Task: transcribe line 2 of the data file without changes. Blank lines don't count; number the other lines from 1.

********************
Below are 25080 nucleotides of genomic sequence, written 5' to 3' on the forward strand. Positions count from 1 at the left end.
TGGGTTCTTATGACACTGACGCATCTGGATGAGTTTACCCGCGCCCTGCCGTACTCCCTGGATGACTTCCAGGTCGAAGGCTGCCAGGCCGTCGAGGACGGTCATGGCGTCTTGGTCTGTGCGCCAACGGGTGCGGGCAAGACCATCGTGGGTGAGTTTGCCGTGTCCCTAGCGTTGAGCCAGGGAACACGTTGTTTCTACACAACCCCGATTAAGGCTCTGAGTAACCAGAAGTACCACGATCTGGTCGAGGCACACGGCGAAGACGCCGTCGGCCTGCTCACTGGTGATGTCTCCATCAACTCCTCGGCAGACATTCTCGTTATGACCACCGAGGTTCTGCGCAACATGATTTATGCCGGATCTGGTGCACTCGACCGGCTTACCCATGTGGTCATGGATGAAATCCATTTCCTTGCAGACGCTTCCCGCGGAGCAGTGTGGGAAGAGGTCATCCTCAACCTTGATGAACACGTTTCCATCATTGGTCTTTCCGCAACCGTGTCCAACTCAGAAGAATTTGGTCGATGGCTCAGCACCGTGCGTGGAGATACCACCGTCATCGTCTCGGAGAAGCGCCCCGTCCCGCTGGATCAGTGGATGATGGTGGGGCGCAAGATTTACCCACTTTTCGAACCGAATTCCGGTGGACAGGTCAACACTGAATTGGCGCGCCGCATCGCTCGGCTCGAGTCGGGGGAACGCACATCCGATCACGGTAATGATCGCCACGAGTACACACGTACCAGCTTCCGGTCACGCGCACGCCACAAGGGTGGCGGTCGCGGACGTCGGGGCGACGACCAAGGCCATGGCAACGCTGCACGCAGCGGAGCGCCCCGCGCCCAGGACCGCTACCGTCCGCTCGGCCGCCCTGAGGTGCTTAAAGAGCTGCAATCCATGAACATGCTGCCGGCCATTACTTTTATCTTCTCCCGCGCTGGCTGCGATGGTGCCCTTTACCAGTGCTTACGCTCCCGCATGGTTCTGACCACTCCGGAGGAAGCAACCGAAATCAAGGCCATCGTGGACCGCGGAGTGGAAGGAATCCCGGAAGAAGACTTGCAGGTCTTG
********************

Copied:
TGGGTTCTTATGACACTGACGCATCTGGATGAGTTTACCCGCGCCCTGCCGTACTCCCTGGATGACTTCCAGGTCGAAGGCTGCCAGGCCGTCGAGGACGGTCATGGCGTCTTGGTCTGTGCGCCAACGGGTGCGGGCAAGACCATCGTGGGTGAGTTTGCCGTGTCCCTAGCGTTGAGCCAGGGAACACGTTGTTTCTACACAACCCCGATTAAGGCTCTGAGTAACCAGAAGTACCACGATCTGGTCGAGGCACACGGCGAAGACGCCGTCGGCCTGCTCACTGGTGATGTCTCCATCAACTCCTCGGCAGACATTCTCGTTATGACCACCGAGGTTCTGCGCAACATGATTTATGCCGGATCTGGTGCACTCGACCGGCTTACCCATGTGGTCATGGATGAAATCCATTTCCTTGCAGACGCTTCCCGCGGAGCAGTGTGGGAAGAGGTCATCCTCAACCTTGATGAACACGTTTCCATCATTGGTCTTTCCGCAACCGTGTCCAACTCAGAAGAATTTGGTCGATGGCTCAGCACCGTGCGTGGAGATACCACCGTCATCGTCTCGGAGAAGCGCCCCGTCCCGCTGGATCAGTGGATGATGGTGGGGCGCAAGATTTACCCACTTTTCGAACCGAATTCCGGTGGACAGGTCAACACTGAATTGGCGCGCCGCATCGCTCGGCTCGAGTCGGGGGAACGCACATCCGATCACGGTAATGATCGCCACGAGTACACACGTACCAGCTTCCGGTCACGCGCACGCCACAAGGGTGGCGGTCGCGGACGTCGGGGCGACGACCAAGGCCATGGCAACGCTGCACGCAGCGGAGCGCCCCGCGCCCAGGACCGCTACCGTCCGCTCGGCCGCCCTGAGGTGCTTAAAGAGCTGCAATCCATGAACATGCTGCCGGCCATTACTTTTATCTTCTCCCGCGCTGGCTGCGATGGTGCCCTTTACCAGTGCTTACGCTCCCGCATGGTTCTGACCACTCCGGAGGAAGCAACCGAAATCAAGGCCATCGTGGACCGCGGAGTGGAAGGAATCCCGGAAGAAGACTTGCAGGTCTTG